Shenandoah Valley

Statement of Sergt. S. A. Dunning, Signal Corps, C. S. Army, attached to General Early's headquarters:

        I entered the Federal lines Thursday, February 2. I had with me another man at Pitman Point, at the extreme end of the Massanutten Mountain, near Strasburg. Have been there about two months. We had a very fine glass (captured from the Federal Army), with which we could look into the streets of Winchester. No force can leave Winchester or go to Strasburg, Front Royal, Ashby's Gap, or Snicker's Gap, or in any direction, without being seen, except at night or rainy weather. We were on post from 8 a.m. until 3 p.m. Usually we boarded with Mr. Braush Mackintosh, near the signal station. My companion will think that I am captured, as I told him I was going on a scout.

        There is a chain of signal stations, all connecting with New Market, from which place a telegraph goes to General Early's headquarters [This was at Sperryvillle]; There is a station;  on the mountain at Ashby's Gap, one at Hominy Hollow, on Bock's Hill, near Front Royal; one at Burnt Springs, on Fort Mountain, opposite Honeyville, at Ed. Browman', between Burnt Springs and New Market Gap, and the station at Pitman Point. I am perfectly familiar with the rebel signal code.’[13]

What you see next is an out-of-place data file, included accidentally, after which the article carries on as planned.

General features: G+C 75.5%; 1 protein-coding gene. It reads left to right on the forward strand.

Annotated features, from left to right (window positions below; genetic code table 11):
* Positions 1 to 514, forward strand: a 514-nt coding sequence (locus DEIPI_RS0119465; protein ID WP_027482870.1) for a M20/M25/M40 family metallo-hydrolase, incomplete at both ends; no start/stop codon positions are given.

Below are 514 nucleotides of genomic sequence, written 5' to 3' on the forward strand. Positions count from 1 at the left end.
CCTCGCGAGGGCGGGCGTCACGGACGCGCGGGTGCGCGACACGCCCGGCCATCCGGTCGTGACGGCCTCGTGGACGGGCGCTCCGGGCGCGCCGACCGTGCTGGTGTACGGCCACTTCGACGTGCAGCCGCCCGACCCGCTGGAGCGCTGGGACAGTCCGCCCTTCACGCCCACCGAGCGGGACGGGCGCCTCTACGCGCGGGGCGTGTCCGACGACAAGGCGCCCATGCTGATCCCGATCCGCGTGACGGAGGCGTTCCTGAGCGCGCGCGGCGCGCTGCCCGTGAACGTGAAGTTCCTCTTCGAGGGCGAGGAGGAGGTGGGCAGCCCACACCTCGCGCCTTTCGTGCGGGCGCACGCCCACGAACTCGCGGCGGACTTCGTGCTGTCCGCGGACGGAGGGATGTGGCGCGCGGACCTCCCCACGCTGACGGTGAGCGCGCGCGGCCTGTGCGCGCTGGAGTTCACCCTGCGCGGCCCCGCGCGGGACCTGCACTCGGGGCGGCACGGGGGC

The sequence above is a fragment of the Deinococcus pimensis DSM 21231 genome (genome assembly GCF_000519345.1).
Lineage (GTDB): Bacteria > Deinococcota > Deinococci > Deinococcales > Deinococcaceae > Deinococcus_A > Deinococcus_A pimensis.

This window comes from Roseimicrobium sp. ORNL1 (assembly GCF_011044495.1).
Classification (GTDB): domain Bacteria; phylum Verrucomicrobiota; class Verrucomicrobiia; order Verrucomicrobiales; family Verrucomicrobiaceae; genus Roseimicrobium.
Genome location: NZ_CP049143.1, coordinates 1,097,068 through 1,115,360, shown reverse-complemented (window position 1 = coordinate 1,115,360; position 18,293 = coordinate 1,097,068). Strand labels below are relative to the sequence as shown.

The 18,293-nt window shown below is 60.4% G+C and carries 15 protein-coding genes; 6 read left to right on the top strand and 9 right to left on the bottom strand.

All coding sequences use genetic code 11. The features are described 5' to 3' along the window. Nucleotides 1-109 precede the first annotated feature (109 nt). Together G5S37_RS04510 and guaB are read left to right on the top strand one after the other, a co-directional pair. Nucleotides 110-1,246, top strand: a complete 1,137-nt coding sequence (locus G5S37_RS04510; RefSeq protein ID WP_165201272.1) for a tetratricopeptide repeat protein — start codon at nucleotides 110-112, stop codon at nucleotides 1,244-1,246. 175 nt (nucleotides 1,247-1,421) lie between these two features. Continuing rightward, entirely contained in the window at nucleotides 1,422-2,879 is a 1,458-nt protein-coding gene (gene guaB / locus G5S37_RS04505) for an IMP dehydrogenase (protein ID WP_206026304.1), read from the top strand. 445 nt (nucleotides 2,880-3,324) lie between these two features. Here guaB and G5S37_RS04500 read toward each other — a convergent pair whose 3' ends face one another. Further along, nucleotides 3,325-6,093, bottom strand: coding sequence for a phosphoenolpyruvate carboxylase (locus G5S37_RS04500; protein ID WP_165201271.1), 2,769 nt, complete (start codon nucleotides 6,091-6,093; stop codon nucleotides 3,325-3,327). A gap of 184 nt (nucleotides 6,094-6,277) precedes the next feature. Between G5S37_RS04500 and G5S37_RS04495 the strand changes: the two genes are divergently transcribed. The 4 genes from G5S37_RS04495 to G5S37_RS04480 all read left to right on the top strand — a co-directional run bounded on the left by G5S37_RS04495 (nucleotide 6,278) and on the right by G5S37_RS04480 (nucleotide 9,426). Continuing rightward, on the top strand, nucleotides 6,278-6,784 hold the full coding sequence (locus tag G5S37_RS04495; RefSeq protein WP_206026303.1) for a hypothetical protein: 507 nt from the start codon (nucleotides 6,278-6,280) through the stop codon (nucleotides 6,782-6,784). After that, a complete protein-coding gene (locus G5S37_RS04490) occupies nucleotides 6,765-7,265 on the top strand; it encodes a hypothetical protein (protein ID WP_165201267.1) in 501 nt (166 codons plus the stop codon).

It would appear that he had a 24 man signal detatchment, which operated from Pitman Point (sometimes referred to as Signal Knob) on Massanuttan Mountain above Strasburg.  They appeared to work in three shifts daily.  Those not on duty lived in a hotel at Burner's Springs (now 7 Fountains) in the Fort Valley inside Massanuttan.  The Warren County Historical Society once had the hotel register wherein the proprietor kept an account for these troops for reimbursement from the Confederate government.  Here we see an excellent example of a fully integrated intelligence gathering and communications system making use of both visual signalling and telegraph. 

It is perhaps worth making the point here that the Confederate telegraph system was much less organized than the Union’s.  There was a Military Telegraph organization but like the Union’s staffed by civilians.  It came under the jurisdiction of the Postmaster General who for strategic reasons was put in charge of all the commercial telegraphs within the Confederate States.  In effect the military telegraph just supplemented the existing telegraph infrastructure.  Unlike the Union, the Confederate Army did not have field telegraph capability.

The second example is the Vicksburg Campaign. The following will briefly run through how the Union Signal Corps supported the Union Army in that campaign. 

The Vicksburg Campaign - 1863
The Vicksburg Campaign ~ 1863 Image Courtesy: Vicksburg National Military Park